02 Mar 2010View Comments
Having spent many a column espousing the wonders of the internet, my final column will sound a warning on the dangers.
The first is anonymity. This can be a curse and a blessing online. Sites such as Wikileaks – which desperately needs funding to stay open – provide a valuable place where information can be put into the public domain anonymously.
But there is a flip side. Glance at the comments below any newspaper opinion article and you will be given a whirlwind tour of the most unpleasant aspects of the public psyche.
You don’t overhear conversations such as this in the pub or at work. It’s the anonymity that provides people with the cover to get away with such language without being hit in the face.
And it’s the anonymity the internet provides that allows authoritarian regimes to spy on businesses without the state being held responsible.
It allows criminals to perpetrate scams online that cost the public billions of pounds a year, and illegal downloaders to ply their craft without fear of apprehension.
One of the original, long-abandoned arguments for ID cards was that they could provide a person with a secure online identity, so when you logged on to your bank’s web site, for example, you could prove your identity. If people were more accountable for their online interactions, they might be more civil – and law abiding.
But the internet carries an arguably more pervasive and long-term danger than the provision of anonymity and that is the way that it changes and shapes thinking and the way people interact with information.
The online forum edge.org recently tackled this problem. It asked leading scientists, technologists and thinkers: How is the internet changing the way you think? A number of people, including American writer Nicholas Carr and science historian George Dyson, outlined fears that the web is at risk of reducing serious thought rather than promoting it.
One argument posits that a more democratic approach – with everything posted online attributed an equal weight, whether right or wrong – encourages a cavalier attitude to the truth.
Another is that collecting information online reduces our attention span. We will scan a Wikipedia article on a subject, rather than read a book about it.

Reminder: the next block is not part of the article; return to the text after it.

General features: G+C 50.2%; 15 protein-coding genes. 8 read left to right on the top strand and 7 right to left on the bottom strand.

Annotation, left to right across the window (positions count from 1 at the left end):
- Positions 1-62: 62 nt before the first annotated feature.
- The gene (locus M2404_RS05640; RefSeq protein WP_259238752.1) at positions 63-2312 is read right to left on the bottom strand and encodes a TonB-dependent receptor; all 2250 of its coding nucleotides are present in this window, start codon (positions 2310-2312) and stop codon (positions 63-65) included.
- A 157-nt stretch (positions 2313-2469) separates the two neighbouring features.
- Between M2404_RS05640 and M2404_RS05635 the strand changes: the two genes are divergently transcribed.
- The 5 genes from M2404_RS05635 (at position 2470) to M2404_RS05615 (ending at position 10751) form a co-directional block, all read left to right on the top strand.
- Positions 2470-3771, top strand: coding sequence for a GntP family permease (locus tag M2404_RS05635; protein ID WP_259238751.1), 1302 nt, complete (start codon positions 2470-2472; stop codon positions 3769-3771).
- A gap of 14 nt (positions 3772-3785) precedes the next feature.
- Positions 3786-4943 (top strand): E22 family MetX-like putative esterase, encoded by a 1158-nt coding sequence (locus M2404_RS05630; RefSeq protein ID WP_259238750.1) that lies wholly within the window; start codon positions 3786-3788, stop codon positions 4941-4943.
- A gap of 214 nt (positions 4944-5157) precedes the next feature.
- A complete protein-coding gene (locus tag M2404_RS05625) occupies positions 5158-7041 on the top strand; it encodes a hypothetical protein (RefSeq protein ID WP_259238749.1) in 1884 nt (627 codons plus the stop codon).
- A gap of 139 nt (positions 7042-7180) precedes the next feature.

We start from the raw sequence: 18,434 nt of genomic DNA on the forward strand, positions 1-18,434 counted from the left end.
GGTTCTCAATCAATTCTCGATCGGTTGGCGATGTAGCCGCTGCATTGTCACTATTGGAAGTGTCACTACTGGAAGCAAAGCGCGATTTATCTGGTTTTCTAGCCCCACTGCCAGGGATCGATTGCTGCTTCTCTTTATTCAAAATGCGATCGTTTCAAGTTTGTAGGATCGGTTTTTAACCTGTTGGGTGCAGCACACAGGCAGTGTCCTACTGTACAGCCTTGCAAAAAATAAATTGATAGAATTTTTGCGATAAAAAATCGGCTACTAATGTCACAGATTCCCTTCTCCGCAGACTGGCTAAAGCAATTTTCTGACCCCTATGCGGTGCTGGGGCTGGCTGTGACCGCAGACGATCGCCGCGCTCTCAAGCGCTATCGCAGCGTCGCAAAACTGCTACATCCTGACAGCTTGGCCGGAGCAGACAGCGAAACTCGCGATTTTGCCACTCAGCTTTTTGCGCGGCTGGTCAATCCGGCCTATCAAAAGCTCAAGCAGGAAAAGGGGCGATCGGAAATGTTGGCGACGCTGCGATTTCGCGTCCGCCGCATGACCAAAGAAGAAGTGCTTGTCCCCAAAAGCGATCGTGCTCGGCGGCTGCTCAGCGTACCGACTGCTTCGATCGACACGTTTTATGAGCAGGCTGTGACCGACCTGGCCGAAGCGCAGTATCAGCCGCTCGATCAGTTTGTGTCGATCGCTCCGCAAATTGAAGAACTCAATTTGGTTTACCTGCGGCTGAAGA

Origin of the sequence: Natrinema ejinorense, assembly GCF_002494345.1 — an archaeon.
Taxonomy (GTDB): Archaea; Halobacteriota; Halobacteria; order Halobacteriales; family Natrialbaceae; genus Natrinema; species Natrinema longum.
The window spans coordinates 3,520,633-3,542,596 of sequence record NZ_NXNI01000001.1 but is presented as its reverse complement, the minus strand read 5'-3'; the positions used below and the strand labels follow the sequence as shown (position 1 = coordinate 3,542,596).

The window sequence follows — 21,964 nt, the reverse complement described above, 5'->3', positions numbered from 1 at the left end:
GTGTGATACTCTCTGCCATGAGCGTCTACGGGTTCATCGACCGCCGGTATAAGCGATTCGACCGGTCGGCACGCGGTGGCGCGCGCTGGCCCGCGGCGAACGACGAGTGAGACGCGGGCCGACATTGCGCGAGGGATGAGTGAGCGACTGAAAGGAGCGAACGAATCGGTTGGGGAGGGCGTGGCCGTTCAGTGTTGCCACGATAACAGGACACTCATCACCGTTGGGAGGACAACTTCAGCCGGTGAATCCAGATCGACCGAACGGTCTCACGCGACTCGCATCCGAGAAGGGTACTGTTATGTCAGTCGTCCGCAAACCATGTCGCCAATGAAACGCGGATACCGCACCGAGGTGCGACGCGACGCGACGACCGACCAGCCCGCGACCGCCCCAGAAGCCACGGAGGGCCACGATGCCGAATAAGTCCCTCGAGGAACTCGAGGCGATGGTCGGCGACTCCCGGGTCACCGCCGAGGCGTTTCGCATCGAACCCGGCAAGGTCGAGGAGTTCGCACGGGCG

Furthermore, it is harder to distinguish between the relative value of sources online. Whereas in real life we would trust a professor more than a eight-year-old, online those boundaries are blurred by a lack of clear distinction between sources – both people would be able to type a comment on a site, and we have no way of knowing who they are, other than their words.
The “trust distinguishers” we use in the physical world are easier to fake online. Whereas a professor offline could be examined for reliability by his age, manner of speaking and so on, these things are easier to disguise on the web.
In many ways the internet represents many of the same problems as a democracy. By giving an equal voice to all, it empowers many of those who are disenfranchised economically or socially and who would not otherwise be heard.
But at the same time, it gives an equal voice to the extremities of society – making it easier for those who run extremist jihadi sites, or sites that deny the holocaust, to spread information.
Just as in real life, nobody should be denied freedom of speech online. The internet can and must be accessible to everyone. But we need to develop and teach new ways in which to distinguish between, and prioritise, information that we find online if we are to retain our notions of what is correct and incorrect.
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